Then, by way of the gallows, Joseph Blundin found his temporary resting place in the now forgotten potter’s field.
The Doylestown Potter’s Field
In the first half of the 19th century this plot of land was the county potter’s field, a burial place of last resort for the indigent and a site to inter the unclaimed bodies of strangers and prisoners. Very little is recorded of the Doylestown potter’s field. Like the almshouse, the courthouse, and the county jail, the potter’s field probably came into being around the time that the county seat moved from Newtown to Doylestown in 1812. I could only find the potter’s field on one map, W.E. Morris’ 1850 atlas of Bucks County:
The only mention of those buried here comes from W.W.H. Davis’ History of Bucks County, Volume II:
The old “potter’s field,” where several persons were buried, including one Blundin, of Bensalem [actually Bristol], hanged for murder about 1838, at the corner of Court and East streets was sold several years ago by authority of an act of Assembly and now belongs to a private owner.
I was able to act of Assembly that Davis mentions. Passed on May 7th, 1855, the act instructs Bucks County to remove the bodies and sell the land, stating:
…it shall be the duty of the commissioners of the county of Bucks… to remove or cause to be removed to the burial ground of the Bucks county almshouse, the remains of all persons now interred in the public burial ground, situate at the corner of Court street and East street, in the borough of Doylestown, and known as Potter’s Field, and that the same shall no longer be used as a place of burial.
The almshouse opened in the spring of 1810, and the first inmate to die there was a black woman named Dinah, allegedly 115 years old. According to almshouse records (List of Paupers in the Almshouse 1810-1833, p.31, available on microfilm at the Spruance Library), Dinah died on April 20th, 1810, and the almshouse supplied her with a “cape shirt hankercheif and coffin” for her burial. While I haven’t been able to find any information about the almshouse burial ground, it preceded the Doylestown potter’s field by at least a couple years and was probably used concurrently.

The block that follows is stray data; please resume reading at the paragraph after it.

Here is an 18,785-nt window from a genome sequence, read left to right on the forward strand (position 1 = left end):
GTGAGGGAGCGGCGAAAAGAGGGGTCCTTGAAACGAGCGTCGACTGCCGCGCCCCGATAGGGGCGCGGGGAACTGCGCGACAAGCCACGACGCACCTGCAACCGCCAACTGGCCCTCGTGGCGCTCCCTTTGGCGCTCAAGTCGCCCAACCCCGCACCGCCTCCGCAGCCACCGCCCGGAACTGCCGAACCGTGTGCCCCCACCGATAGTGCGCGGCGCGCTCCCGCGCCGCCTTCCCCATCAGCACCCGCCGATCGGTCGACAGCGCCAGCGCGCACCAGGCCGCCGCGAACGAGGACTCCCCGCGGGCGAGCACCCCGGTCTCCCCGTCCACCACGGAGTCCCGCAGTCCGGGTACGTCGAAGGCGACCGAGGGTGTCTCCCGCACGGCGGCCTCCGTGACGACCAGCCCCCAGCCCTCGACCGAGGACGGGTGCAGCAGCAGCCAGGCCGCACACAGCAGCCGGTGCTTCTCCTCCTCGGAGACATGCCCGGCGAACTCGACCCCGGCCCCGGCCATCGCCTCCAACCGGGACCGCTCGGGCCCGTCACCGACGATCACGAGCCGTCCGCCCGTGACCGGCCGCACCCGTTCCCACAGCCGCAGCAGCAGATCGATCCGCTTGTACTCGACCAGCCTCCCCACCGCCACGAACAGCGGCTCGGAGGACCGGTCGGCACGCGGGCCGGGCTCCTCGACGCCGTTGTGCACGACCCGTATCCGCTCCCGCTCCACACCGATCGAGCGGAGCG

At some point, the almshouse stopped using their own burial ground and began interring inmates at Doylestown Cemetery. I talked to Kat Landis, whose family oversees cemetery, and she said that the back row of the cemetery was laid out as a “Strangers Row” with inexpensive plots. According to her, this area became the burial ground for inmates from the almshouse, prisoners from the county jail, and people who died at the Doylestown hospital. This “back row” is now in the center of the cemetery near the main gate, since Hope Cemetery was added next to Doylestown Cemetery and the two were later unified. My guess is that when these cheap plots became available there was no more need for a government maintained burial ground. I have found some written evidence of this in the Almshouse and Hospital Register 1872-1889, which reports that inmate Henry Puff was buried at Doylestown Cemetary on the November 29th, 1883.
Doylestown Cemetery was founded in 1849, and probably wasn’t in operation yet when the 1850 map was made. By 1857, however, the cemetery is presented in the atlas published by Khun & Shrope. You can see that the Dolyestown Cemetery has been added to the map, but the potter’s field is gone:
Whether Joseph Blundin and the others buried in the potter’s field were actually disinterred may be up for debate. The graves in potter’s fields are usually unmarked, and the success of disinterment would depend on how systematically the graves were laid out and how well the locations were recorded. I’m sure they made their best effort to clear the land of bodies before selling it to a private owner, but after 20 years in the ground did the county remember the location of Blundin’s grave? He probably lies on the almshouse grounds, but every time I pass the old potter’s field I wonder if any graves remain.
(The house now standing on the potter’s field.)
While William Penn was parceling up Pennsylvania for the first generation of European settlers, England’s system of land use was undergoing a fundamental shift. Since medieval times English agriculture was for the most part practiced communally, employing an “open field” system in which each community had a few very large fields which were divided into smaller strips to be farmed by individual families. Likewise, livestock grazed on common pastureland and the right of common use extended to lumber harvesting, fuel gathering, pig foraging, berry picking, and any number of activities essential to the community members’ subsistence.
At the time of Pennsylvania’s settlement, much of England’s commonly held land was been seized by wealthy land owners and enclosed as private property. While the new property owners became rich, the rest of the community was forced off the land they’d been farming for centuries. The frustration of the commoners is perhaps best summed up in the famous poem:
They hang the man, and flog the woman,
That steals the goose from off the common;
But let the greater villain loose,
That steals the common from the goose.
Interestingly, while the traditional commons of England were increasingly threatened with enclosure, William Penn set aside a commons in what would eventually become Falls Township. According to historian (and former Spruance librarian) Terry McNealy: